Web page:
Strikes and Lockouts. When the loading and/or discharging are interrupted by hindrances beyond the control of either the charterer or the shipowner, the effect on laytime and on demurrage can become quite significant because of the cost of the loss of time.
Such hindrances can occur because of “strikes” (a refusal to work by labourers) or “lockouts” (a closure of working areas by management, preventing workers from working). It is to the charterer’s advantage if these hindrances can be excepted from the counting of laytime or even time on demurrage. The general principle of “Once on demurrage, always on demurrage” may even become inoperative with appropriate words in the charterparty causing time on demurrage to be fully excluded or the payment of demurrage to be at half the agreed rate.
The GENCON Strike clause can apply to the counting of laytime. This came to be decided in The Onisilos, 1971. When the vessel arrived at the first of three discharging ports, a strike was already in progress. There was six days laytime remaining for the three discharging ports. While the vessel was waiting at the first port, the 1aytime expired. The charterers were held to Succeed in their claim to pay half demurrage for all time after laytime ended, including time at the other two discharging ports. It was stated that when the ship arrived at the port it found that there was a strike that prevented discharging. The ship waited for the strike to end. The waiting time counted as part of the laytime. When the laytime ended, the strike was still on. Because no demurrage was payable during time on laytime, the shipowner’s argument, that half demurrage was payable only while the ship was waiting for the strike to end, failed.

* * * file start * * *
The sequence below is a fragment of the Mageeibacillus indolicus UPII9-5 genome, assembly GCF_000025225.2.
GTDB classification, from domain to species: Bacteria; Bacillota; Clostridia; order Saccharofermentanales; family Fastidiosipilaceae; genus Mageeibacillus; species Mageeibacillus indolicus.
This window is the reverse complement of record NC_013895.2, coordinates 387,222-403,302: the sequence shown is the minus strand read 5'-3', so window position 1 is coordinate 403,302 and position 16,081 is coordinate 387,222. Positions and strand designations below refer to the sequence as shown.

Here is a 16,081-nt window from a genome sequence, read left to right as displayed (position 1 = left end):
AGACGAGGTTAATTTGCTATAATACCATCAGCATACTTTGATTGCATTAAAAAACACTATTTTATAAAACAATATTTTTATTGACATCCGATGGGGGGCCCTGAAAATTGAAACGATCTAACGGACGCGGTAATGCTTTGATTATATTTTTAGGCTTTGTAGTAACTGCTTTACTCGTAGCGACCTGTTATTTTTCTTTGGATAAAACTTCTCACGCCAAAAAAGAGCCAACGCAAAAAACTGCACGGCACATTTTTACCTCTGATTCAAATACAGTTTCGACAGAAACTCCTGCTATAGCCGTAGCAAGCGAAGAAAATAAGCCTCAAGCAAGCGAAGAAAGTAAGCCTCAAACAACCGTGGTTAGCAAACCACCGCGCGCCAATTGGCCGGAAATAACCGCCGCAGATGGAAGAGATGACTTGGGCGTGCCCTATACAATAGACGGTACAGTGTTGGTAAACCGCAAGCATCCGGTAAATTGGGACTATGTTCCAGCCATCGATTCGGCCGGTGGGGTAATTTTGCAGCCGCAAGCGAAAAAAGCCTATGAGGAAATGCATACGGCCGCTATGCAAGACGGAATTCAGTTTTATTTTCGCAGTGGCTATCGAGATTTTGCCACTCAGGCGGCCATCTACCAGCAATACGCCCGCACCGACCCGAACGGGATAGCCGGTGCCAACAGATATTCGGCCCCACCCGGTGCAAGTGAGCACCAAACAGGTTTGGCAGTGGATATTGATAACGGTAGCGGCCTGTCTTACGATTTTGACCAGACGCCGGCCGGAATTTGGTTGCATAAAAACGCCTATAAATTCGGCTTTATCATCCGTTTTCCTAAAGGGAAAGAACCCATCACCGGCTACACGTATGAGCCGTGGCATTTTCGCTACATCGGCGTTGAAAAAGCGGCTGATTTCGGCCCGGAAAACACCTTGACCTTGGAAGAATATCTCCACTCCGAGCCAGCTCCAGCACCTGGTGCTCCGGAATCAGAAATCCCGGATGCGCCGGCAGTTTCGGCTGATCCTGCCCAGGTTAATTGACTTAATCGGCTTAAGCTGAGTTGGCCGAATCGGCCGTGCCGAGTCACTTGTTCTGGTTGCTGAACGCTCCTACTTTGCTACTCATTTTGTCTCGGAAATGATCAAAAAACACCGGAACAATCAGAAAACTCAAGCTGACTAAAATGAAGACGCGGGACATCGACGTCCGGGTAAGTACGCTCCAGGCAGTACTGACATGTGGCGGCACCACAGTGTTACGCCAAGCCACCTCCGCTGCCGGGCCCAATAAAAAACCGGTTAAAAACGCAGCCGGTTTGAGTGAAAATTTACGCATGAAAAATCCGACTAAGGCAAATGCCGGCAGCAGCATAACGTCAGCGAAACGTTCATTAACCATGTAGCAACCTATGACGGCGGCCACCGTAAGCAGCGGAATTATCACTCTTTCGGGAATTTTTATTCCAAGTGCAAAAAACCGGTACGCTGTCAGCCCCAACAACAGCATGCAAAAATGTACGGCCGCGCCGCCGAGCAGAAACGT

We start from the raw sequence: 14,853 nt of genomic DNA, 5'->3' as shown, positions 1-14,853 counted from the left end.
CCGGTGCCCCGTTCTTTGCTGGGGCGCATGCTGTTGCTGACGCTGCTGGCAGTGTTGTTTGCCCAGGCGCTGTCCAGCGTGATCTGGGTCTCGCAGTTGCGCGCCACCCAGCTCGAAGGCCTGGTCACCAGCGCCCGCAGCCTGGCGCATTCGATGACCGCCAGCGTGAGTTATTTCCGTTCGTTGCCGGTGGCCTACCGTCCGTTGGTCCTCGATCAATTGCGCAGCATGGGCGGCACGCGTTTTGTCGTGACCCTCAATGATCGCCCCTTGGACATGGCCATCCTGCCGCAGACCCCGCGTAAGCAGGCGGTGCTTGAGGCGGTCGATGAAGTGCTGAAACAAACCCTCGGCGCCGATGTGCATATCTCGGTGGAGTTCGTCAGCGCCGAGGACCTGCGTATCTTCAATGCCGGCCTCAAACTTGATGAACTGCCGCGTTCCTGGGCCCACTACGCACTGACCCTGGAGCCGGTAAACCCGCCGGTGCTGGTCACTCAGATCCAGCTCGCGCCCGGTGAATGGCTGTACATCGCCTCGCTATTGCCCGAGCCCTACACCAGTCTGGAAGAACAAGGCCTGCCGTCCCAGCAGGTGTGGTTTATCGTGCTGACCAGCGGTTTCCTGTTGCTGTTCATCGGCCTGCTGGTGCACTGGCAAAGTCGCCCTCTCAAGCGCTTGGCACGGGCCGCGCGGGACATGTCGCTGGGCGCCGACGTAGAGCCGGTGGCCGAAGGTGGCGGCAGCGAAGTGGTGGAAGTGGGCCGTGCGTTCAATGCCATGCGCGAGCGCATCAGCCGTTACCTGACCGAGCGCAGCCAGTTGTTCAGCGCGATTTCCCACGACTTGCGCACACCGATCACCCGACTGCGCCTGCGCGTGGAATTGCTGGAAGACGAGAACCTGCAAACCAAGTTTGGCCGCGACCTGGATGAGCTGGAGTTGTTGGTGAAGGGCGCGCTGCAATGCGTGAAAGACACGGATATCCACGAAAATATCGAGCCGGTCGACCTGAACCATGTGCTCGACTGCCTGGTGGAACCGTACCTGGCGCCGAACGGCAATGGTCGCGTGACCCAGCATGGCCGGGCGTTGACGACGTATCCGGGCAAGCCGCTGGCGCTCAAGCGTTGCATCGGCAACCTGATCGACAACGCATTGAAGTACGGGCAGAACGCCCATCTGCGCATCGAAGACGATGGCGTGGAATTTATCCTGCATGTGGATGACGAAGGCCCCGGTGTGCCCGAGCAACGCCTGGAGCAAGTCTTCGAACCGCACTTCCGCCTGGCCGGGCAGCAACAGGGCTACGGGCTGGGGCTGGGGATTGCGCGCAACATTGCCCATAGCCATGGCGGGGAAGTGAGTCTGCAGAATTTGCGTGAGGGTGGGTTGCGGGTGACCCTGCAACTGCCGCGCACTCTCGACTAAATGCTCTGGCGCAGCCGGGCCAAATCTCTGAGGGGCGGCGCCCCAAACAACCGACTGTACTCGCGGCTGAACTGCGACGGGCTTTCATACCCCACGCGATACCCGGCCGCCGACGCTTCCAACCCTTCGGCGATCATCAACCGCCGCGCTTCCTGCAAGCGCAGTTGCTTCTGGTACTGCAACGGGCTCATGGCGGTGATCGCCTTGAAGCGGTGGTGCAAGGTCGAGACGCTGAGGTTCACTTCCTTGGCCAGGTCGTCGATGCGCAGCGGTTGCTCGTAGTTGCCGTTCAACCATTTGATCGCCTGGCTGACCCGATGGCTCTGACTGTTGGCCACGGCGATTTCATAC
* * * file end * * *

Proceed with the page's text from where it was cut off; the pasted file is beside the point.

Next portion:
In The Saturnia, 1984, the judge said that the words allowing the charterer to pay half demurrage after time for discharging had expired suggested that the clause draftsman had in mind a strike or lockout taking effect before laytime had expired. The case dealt with the situation of a strike taking effect after laytime had expired. It was held that the half demurrage provision did not apply where laytime had expired before the discharge was affected by the strike, so because of the principle of “Once on (full) demurrage, always on (full) demurrage” the charterers were not protected.